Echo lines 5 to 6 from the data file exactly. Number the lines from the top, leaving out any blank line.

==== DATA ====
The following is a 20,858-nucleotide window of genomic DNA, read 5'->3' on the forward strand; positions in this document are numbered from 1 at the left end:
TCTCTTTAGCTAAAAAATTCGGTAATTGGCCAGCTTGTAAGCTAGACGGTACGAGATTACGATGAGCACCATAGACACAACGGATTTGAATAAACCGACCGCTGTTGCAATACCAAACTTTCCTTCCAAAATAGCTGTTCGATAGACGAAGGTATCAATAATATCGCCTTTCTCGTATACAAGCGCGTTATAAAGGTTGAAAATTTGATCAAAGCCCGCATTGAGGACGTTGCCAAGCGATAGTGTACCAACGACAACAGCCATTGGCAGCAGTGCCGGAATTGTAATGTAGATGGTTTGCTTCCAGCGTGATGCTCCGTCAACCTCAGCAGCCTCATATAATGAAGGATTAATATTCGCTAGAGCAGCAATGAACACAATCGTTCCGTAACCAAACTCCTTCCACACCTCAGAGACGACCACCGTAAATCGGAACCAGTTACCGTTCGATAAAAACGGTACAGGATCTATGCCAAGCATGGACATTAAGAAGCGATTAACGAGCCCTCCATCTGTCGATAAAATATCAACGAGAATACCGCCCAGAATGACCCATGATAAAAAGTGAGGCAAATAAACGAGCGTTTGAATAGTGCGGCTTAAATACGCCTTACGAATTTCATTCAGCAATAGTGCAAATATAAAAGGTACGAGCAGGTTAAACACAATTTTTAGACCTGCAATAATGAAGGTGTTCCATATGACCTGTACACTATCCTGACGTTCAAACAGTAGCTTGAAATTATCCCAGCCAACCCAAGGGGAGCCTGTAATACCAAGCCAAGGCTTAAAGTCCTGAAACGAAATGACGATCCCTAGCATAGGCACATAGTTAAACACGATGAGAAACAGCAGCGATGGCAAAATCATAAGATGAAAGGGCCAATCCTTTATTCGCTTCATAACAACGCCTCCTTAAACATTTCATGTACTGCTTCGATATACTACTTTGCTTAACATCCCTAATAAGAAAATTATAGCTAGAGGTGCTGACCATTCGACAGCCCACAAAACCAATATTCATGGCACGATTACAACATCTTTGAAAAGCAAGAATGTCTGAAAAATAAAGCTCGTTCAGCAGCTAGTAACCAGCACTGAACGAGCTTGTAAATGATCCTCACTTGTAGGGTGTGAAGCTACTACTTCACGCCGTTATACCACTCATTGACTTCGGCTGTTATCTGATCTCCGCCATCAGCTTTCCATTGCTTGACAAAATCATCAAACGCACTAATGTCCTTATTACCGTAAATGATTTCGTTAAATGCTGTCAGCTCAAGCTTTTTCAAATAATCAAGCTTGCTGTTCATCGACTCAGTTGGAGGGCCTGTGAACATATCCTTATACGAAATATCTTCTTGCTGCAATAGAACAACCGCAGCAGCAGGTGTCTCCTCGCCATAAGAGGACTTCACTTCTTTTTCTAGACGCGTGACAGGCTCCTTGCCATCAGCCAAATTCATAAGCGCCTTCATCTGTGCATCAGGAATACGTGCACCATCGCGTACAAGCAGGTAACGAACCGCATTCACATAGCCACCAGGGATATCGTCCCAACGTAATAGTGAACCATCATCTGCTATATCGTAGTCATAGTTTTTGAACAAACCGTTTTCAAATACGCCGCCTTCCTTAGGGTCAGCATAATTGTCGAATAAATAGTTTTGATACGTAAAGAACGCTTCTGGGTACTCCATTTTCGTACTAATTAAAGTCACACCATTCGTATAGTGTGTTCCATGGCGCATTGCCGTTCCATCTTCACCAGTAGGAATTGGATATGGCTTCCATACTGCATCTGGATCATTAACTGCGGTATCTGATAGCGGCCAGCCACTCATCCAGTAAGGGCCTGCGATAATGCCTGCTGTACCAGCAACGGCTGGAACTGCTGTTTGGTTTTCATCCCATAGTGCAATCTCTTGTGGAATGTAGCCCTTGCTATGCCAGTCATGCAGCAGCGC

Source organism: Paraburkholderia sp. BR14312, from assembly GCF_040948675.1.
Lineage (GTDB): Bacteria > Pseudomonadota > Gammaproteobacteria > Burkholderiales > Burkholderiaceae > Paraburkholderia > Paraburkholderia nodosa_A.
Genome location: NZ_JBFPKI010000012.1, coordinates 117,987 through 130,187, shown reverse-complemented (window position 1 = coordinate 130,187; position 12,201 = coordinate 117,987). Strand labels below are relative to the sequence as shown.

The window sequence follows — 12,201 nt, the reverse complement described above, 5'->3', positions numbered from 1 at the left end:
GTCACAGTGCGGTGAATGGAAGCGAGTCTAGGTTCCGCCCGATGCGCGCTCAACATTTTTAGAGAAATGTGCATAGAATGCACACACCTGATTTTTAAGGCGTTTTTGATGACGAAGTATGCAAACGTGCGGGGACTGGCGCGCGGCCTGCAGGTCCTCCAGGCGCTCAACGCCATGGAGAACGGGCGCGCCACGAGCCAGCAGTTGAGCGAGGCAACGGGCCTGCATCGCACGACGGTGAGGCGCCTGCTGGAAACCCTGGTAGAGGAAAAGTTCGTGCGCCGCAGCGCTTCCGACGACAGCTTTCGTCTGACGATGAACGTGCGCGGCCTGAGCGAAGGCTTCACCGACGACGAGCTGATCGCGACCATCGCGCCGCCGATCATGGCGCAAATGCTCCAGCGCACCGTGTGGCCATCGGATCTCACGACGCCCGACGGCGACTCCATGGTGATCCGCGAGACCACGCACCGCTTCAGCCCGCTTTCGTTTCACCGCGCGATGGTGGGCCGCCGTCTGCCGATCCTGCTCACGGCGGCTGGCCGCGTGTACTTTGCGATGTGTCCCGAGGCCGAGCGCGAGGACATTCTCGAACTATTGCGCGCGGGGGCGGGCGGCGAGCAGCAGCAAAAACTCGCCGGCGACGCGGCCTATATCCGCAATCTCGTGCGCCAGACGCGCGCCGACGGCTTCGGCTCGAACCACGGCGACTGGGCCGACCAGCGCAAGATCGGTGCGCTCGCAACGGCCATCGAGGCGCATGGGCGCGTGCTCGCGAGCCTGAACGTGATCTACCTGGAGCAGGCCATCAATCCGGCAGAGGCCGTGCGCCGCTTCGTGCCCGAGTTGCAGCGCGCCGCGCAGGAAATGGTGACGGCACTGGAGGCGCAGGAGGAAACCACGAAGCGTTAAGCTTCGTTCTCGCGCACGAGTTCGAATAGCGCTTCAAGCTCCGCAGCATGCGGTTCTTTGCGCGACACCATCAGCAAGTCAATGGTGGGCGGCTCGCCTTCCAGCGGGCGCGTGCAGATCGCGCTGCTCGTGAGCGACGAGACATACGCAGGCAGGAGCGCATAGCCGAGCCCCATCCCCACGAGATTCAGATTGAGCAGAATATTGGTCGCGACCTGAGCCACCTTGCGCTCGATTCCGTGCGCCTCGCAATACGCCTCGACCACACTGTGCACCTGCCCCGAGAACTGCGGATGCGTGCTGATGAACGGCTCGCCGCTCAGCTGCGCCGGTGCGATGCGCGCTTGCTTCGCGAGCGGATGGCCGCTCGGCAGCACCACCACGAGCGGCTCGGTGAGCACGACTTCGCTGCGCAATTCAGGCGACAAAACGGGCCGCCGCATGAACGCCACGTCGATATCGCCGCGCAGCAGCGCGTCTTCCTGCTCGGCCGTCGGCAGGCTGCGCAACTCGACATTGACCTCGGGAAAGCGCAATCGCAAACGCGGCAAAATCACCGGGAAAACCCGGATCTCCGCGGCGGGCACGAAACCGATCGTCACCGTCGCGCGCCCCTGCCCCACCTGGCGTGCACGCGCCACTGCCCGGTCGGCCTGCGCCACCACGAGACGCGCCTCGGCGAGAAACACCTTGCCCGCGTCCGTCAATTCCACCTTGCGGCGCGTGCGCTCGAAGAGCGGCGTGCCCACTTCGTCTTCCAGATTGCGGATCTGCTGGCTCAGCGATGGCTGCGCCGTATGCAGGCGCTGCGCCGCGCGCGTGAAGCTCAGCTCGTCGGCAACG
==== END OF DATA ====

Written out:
Genome location: NZ_JBFPKI010000012.1, coordinates 117,987 through 130,187, shown reverse-complemented (window position 1 = coordinate 130,187; position 12,201 = coordinate 117,987). Strand labels below are relative to the sequence as shown.

The window sequence follows — 12,201 nt, the reverse complement described above, 5'->3', positions numbered from 1 at the left end: